ISSN 2330-717X

Sustainable Palm Oil? How Environmental Protection And Poverty Reduction Can Be Reconciled


Palm oil is often associated with tropical deforestation above all else. However, this is only one side of the story, as agricultural scientists from the University of Göttingen and the IPB University Bogor (Indonesia) show in a new study. The rapid expansion of oil palm has also contributed considerably to economic growth and poverty reduction in local communities, particularly in Asia. The study was published in the Annual Review of Resource Economics.

For the study, the researchers evaluated results from over 30 years of research on the environmental, economic and social consequences of oil palm cultivation in Africa, Asia and Latin America. They combined the results from the international literature with their own data from Indonesia, which they have been collecting since 2012 as part of an interdisciplinary German-Indonesian Collaborative Research Centre (CRC 990).

Indonesia is the largest palm oil producer and exporter in the world. A large proportion of the palm oil produced in Indonesia is exported to Europe and the USA, where it is used by the food, fuel and cosmetics industries.

The research data show that the expansion of oil palm in some regions of the world – especially Indonesia and Malaysia – contributes significantly to tropical deforestation and the loss of biodiversity. Clearing forestland also leads to substantial carbon emissions and other environmental problems.

“However, banning palm oil production and trade would not be a sustainable solution,” says Professor Matin Qaim, agricultural economist at the University of Göttingen and first author of the study. “The reason is that oil palm produces three times more oil per hectare than soybean, rapeseed, or sunflower. This means that if palm oil was replaced with alternative vegetable oils, much more land would be needed for cultivation, with additional loss of forests and other natural habitats.”

Banning palm oil would also have negative economic and social consequences in the producing countries.

“It is often assumed that oil palm is only grown on large industrial plantations,” says Qaim. “In reality, however, around half of the world’s palm oil is produced by smallholder farmers. Our data show that oil palm cultivation increases profits and incomes in the small farm sector, in addition to raising wages and creating additional employment for rural labourers. Although there are incidences of conflicts over land, overall the oil palm boom has significantly reduced rural poverty in Indonesia and other producing countries.”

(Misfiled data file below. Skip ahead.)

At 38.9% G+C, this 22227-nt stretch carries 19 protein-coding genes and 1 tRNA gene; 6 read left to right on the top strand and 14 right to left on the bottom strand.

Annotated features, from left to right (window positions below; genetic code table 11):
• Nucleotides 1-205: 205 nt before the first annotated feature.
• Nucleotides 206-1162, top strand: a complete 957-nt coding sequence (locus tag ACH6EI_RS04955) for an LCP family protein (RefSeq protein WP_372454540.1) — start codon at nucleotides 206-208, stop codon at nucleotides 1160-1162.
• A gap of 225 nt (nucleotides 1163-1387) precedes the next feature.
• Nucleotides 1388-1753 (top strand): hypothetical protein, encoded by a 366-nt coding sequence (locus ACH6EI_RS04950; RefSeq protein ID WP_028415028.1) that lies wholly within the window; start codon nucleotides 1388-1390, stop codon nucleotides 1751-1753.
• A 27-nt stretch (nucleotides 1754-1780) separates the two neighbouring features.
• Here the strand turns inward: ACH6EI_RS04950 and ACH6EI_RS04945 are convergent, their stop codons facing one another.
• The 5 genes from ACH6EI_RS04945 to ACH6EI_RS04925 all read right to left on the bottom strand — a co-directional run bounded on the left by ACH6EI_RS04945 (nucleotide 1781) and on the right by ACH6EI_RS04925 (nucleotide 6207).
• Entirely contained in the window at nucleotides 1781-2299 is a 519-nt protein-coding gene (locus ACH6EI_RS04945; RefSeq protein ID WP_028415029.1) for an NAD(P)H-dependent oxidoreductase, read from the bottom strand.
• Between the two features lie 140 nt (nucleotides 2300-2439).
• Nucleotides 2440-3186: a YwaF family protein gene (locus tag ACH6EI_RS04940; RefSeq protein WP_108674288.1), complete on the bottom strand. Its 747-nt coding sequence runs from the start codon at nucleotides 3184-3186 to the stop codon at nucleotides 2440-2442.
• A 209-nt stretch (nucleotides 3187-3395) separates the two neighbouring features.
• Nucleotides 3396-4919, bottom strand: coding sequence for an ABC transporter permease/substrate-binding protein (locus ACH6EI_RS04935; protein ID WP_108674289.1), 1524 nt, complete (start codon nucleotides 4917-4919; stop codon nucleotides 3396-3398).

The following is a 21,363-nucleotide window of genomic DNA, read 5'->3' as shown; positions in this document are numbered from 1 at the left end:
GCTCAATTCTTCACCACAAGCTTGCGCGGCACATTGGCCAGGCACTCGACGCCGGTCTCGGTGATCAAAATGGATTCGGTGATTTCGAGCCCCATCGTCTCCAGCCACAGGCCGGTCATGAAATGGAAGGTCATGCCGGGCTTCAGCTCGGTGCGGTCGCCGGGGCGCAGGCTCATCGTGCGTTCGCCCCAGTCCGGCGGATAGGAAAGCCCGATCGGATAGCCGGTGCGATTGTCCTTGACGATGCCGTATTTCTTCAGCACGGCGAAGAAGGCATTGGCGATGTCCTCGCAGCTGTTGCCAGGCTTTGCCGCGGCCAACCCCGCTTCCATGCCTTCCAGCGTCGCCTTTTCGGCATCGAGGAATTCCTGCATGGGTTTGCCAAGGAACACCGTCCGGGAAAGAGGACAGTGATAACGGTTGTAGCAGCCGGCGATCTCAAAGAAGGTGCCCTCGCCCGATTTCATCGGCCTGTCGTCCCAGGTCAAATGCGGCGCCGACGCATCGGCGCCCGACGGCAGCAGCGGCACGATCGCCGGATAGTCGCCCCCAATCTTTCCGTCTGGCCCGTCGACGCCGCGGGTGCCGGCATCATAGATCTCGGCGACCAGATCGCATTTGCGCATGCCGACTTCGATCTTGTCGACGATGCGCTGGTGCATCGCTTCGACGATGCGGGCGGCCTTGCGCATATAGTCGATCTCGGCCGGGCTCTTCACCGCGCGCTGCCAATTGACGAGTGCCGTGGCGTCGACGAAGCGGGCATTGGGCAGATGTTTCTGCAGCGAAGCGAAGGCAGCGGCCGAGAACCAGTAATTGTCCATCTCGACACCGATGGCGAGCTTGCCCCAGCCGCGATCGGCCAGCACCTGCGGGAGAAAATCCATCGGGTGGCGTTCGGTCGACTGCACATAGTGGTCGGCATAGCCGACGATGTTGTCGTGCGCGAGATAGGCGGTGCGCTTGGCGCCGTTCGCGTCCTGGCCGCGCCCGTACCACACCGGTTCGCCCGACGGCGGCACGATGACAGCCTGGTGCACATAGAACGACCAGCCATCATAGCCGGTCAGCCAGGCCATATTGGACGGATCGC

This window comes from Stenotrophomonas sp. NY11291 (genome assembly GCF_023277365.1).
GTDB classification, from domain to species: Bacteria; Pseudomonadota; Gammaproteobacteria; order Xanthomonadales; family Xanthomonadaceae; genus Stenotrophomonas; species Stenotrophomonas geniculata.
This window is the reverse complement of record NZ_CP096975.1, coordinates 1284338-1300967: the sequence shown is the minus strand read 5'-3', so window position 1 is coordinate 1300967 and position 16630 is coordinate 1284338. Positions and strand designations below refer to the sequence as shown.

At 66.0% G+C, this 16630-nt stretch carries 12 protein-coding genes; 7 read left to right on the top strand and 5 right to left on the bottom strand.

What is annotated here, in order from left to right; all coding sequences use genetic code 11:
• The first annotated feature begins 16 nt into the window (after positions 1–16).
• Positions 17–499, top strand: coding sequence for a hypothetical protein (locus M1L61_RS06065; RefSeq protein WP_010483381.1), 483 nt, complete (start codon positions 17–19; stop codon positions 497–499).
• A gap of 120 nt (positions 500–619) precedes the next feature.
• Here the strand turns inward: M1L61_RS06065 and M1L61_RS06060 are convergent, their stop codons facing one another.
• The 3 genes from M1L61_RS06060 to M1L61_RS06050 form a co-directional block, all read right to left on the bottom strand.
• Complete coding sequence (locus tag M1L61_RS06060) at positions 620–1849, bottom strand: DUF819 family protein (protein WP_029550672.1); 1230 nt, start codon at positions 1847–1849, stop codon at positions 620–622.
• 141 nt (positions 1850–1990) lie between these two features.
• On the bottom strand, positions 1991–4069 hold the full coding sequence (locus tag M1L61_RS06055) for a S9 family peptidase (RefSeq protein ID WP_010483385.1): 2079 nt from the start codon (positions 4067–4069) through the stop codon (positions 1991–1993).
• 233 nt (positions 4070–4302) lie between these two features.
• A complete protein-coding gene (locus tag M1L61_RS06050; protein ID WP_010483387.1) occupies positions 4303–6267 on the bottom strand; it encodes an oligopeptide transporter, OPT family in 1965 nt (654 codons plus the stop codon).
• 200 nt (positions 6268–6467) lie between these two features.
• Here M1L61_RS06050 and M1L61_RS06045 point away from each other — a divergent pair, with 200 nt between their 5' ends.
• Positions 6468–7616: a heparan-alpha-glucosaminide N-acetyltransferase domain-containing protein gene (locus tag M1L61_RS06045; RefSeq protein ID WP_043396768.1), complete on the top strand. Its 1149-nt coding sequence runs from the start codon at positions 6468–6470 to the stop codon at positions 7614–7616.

“The goal should be to make palm oil production more environmentally and climate-friendly,” says Professor Ingo Grass, agricultural ecologist at the University of Hohenheim and co-author of the study. “High yields on the already-cultivated land are important, in order to reduce additional deforestation. Mosaic landscapes, where oil palm is combined with patches of forest and other crops in agroforestry systems, could also help to protect biodiversity and ecosystem functions,” he adds.

The authors conclude that developing and implementing more sustainable production systems are challenges which require both innovative research and policymaking. Clearly and fairly defined land rights and improved access for smallholder farmers to training, credit and modern technologies would be important steps forward. Consumers can contribute by shopping for food, fuel, and cosmetics more consciously and avoiding waste wherever possible.

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One thought on “Sustainable Palm Oil? How Environmental Protection And Poverty Reduction Can Be Reconciled

  • May 20, 2020 at 7:49 am

    Your last sentence is vague. What do you mean by Consumers can help by shopping for food, fuel and cosmetics more consciously and avoiding waste wherever possible? Do you mean avoid purchases with palm oil in them?
    That palm oil is used for fuel is a crime and impossible for the average individual to “avoid consciously” as he doesn’t know that palm oil is often in the mix of bio fuels used as an alternative to fossil fuels. Food producers prefer palm oil because it is a vegetable oil that is solid at room temperature, avoiding the need to hydrogenate oils that aren’t solid at room temperature. As a result, palm oil has found its way into almost every baked good. And tropical forest habitats and ecosystems are being devastated.
    Though half of palm oil producers are small plantation owners, as you claim, the other half are large and powerful entities. Exactly which of the two, smaller farmers or the large plantation entities, do you think would survive if consumers stopped buying products with palm oil? Suggesting individual consumers make wise decisions will never be enough and is a canard. This problem, of tropical deforestation for palm oil, will require international governmental action.


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